Smell the roses
Kawasaki disease, the leading cause of acquired heart disease in children in the United States, is characterized by inflammation of blood vessels throughout the body, especially the coronary arteries around the heart. The disease is most common in children under 5 years of age, occurs more often in boys than in girls, and is more prevalent during the winter and spring months.
Each year, there are roughly 2000 cases of Kawasaki disease in the United States. Although the exact cause of the disease remains unknown, experts suspect that it is caused, in part, by a pathogen such as a virus or bacteria, which may explain why cases often appear in clusters. At this time there are no means of prevention, nor is there evidence that the disease is contagious.
Signs & symptoms
The first signs of Kawasaki disease include fever and irritability. In most patients, the fever comes on rapidly and is higher than 101.3° F.
Other symptoms include:
- Rash, often in the torso and genital areas
- Eye inflammation or conjunctivitis without discharge
- Swelling and redness of the hands and feet followed by peeling of the skin on the fingers and toes
- Red, chapped lips
- "Strawberry tongue" where the tongue is red, swollen, and has raised bumps
- Swollen lymph nodes in the neck
The order in which symptoms appear can vary. In addition, some children also may experience abdominal pain, diarrhea, vomiting and joint irritation.
Kawasaki disease is best treated soon after symptoms appear in order to reduce the risk of heart-related complications. If your child has a high fever and you suspect that he or she may have Kawasaki disease, consult your child's doctor right away.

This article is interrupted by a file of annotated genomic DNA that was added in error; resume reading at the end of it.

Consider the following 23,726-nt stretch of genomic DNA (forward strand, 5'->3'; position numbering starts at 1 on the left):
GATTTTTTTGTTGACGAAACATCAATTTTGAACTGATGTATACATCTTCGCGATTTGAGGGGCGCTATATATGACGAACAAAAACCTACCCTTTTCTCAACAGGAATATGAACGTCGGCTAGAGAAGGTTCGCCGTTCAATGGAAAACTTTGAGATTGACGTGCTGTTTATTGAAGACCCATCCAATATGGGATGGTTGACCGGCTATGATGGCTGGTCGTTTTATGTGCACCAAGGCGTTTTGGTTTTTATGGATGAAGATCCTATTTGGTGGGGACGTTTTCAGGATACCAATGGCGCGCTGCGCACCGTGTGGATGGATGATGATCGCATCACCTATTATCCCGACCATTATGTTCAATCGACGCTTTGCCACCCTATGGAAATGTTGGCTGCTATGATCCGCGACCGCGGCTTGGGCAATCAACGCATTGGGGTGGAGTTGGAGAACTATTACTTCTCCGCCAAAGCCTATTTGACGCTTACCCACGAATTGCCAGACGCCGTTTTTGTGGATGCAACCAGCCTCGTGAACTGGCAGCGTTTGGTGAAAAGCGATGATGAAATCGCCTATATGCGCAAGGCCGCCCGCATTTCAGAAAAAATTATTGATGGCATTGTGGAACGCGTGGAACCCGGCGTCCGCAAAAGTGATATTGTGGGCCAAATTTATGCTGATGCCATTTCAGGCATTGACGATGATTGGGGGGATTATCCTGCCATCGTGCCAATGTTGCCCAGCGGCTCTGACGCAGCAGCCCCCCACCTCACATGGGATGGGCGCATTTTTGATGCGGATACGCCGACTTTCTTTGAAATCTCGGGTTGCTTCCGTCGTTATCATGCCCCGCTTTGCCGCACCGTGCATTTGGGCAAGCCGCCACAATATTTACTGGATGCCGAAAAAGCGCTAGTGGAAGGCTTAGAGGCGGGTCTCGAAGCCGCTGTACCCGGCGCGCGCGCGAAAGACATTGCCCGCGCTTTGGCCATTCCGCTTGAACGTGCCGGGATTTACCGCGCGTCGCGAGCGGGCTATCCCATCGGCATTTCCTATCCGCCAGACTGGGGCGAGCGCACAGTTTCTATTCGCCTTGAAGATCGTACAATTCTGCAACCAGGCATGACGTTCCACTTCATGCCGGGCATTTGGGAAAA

The doctor will carefully examine your child, looking for signs of Kawasaki disease. Part of the diagnosis process involves ruling out other illnesses with similar symptoms, such as scarlet fever, strep infection, meningitis and measles. Although there is no specific test for Kawasaki disease, your child's doctor may run the following:
- Blood tests to check for a raised white cell count and an elevated erythrocyte sedimentation rate, which indicates inflammation
- Urine tests to check for unusual white blood cells
- Chest X-ray to check the size of the heart and look for signs of heart failure
- Electrocardiogram (ECG or EKG) to check for irregular heart rhythms (arrhythmias) and evidence that the heart muscle has been strained
- Echocardiogram to assess damage to the heart and large blood vessels
Early detection and treatment greatly reduce the risk of future complications.
If diagnosed with Kawasaki disease, your child will be given a high dose of gamma globulin (purified antibodies) intravenously, which helps prevent damage to the coronary artery. In addition, aspirin will be used to bring down your child's fever and ease the discomfort of other symptoms, all of which usually begin to subside within 24 hours of treatment. Once your child's symptoms have diminished, he or she will continue to receive lower doses of aspirin to help lessen the risk of blood clots.
Although complications resulting from treatment and recurrences of the disease are rare, your child will need follow-up examinations to check for signs of heart damage.
UCSF Benioff Children's Hospitals medical specialists have reviewed this information. It is for educational purposes only and is not intended to replace the advice of your child's doctor or other health care provider. We encourage you to discuss any questions or concerns you may have with your child's provider.
Acquired Heart Disease
Acquired heart issues, such as rheumatic heart disease and Kawasaki disease, often occur in children with other cardiac problems. Learn how we treat them.
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